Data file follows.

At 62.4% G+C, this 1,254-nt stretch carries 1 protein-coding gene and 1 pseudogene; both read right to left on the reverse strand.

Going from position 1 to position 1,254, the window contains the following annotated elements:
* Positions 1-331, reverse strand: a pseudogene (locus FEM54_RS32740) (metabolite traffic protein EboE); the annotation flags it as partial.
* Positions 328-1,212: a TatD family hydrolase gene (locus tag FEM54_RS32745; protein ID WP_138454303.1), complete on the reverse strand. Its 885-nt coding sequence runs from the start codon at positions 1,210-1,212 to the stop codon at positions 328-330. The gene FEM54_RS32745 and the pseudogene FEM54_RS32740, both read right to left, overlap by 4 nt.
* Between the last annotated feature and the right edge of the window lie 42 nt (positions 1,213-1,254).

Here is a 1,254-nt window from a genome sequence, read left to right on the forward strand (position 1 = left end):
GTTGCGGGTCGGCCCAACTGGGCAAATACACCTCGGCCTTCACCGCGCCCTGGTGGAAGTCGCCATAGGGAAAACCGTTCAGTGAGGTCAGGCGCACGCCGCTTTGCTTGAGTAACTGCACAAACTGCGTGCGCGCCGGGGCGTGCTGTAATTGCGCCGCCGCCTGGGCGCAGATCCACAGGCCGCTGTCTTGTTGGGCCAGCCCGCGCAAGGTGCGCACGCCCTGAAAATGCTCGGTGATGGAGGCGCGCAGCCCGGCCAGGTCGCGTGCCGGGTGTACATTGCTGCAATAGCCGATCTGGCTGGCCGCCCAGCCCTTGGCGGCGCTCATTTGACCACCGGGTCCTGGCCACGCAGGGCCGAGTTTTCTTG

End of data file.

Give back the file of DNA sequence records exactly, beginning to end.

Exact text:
At 62.4% G+C, this 1,254-nt stretch carries 1 protein-coding gene and 1 pseudogene; both read right to left on the reverse strand.

Going from position 1 to position 1,254, the window contains the following annotated elements:
* Positions 1-331, reverse strand: a pseudogene (locus FEM54_RS32740) (metabolite traffic protein EboE); the annotation flags it as partial.
* Positions 328-1,212: a TatD family hydrolase gene (locus tag FEM54_RS32745; protein ID WP_138454303.1), complete on the reverse strand. Its 885-nt coding sequence runs from the start codon at positions 1,210-1,212 to the stop codon at positions 328-330. The gene FEM54_RS32745 and the pseudogene FEM54_RS32740, both read right to left, overlap by 4 nt.
* Between the last annotated feature and the right edge of the window lie 42 nt (positions 1,213-1,254).

Here is a 1,254-nt window from a genome sequence, read left to right on the forward strand (position 1 = left end):
GTTGCGGGTCGGCCCAACTGGGCAAATACACCTCGGCCTTCACCGCGCCCTGGTGGAAGTCGCCATAGGGAAAACCGTTCAGTGAGGTCAGGCGCACGCCGCTTTGCTTGAGTAACTGCACAAACTGCGTGCGCGCCGGGGCGTGCTGTAATTGCGCCGCCGCCTGGGCGCAGATCCACAGGCCGCTGTCTTGTTGGGCCAGCCCGCGCAAGGTGCGCACGCCCTGAAAATGCTCGGTGATGGAGGCGCGCAGCCCGGCCAGGTCGCGTGCCGGGTGTACATTGCTGCAATAGCCGATCTGGCTGGCCGCCCAGCCCTTGGCGGCGCTCATTTGACCACCGGGTCCTGGCCACGCAGGGCCGAGTTTTCTTG